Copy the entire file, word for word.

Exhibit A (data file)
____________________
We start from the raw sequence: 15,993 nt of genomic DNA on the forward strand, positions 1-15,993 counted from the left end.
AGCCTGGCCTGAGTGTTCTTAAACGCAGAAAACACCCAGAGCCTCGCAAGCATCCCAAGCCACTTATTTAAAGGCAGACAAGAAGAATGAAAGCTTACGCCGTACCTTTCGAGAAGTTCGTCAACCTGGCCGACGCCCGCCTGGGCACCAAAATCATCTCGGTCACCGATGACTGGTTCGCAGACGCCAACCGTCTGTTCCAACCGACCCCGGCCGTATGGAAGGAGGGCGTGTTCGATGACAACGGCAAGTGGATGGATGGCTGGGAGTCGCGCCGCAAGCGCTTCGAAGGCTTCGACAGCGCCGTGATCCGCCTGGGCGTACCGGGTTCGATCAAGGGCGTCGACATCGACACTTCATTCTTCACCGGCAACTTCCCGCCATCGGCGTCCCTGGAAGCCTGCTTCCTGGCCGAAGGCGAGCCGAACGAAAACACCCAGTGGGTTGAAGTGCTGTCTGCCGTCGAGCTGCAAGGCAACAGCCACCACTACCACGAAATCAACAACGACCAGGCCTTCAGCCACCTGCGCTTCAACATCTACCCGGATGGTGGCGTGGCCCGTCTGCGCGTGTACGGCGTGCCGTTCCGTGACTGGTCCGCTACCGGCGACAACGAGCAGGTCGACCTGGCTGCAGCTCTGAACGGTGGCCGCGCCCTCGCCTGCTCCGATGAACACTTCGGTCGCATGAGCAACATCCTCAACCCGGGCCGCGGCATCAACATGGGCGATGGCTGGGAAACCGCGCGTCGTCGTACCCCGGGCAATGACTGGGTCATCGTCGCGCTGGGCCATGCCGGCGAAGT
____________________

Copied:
We start from the raw sequence: 15,993 nt of genomic DNA on the forward strand, positions 1-15,993 counted from the left end.
AGCCTGGCCTGAGTGTTCTTAAACGCAGAAAACACCCAGAGCCTCGCAAGCATCCCAAGCCACTTATTTAAAGGCAGACAAGAAGAATGAAAGCTTACGCCGTACCTTTCGAGAAGTTCGTCAACCTGGCCGACGCCCGCCTGGGCACCAAAATCATCTCGGTCACCGATGACTGGTTCGCAGACGCCAACCGTCTGTTCCAACCGACCCCGGCCGTATGGAAGGAGGGCGTGTTCGATGACAACGGCAAGTGGATGGATGGCTGGGAGTCGCGCCGCAAGCGCTTCGAAGGCTTCGACAGCGCCGTGATCCGCCTGGGCGTACCGGGTTCGATCAAGGGCGTCGACATCGACACTTCATTCTTCACCGGCAACTTCCCGCCATCGGCGTCCCTGGAAGCCTGCTTCCTGGCCGAAGGCGAGCCGAACGAAAACACCCAGTGGGTTGAAGTGCTGTCTGCCGTCGAGCTGCAAGGCAACAGCCACCACTACCACGAAATCAACAACGACCAGGCCTTCAGCCACCTGCGCTTCAACATCTACCCGGATGGTGGCGTGGCCCGTCTGCGCGTGTACGGCGTGCCGTTCCGTGACTGGTCCGCTACCGGCGACAACGAGCAGGTCGACCTGGCTGCAGCTCTGAACGGTGGCCGCGCCCTCGCCTGCTCCGATGAACACTTCGGTCGCATGAGCAACATCCTCAACCCGGGCCGCGGCATCAACATGGGCGATGGCTGGGAAACCGCGCGTCGTCGTACCCCGGGCAATGACTGGGTCATCGTCGCGCTGGGCCATGCCGGCGAAGT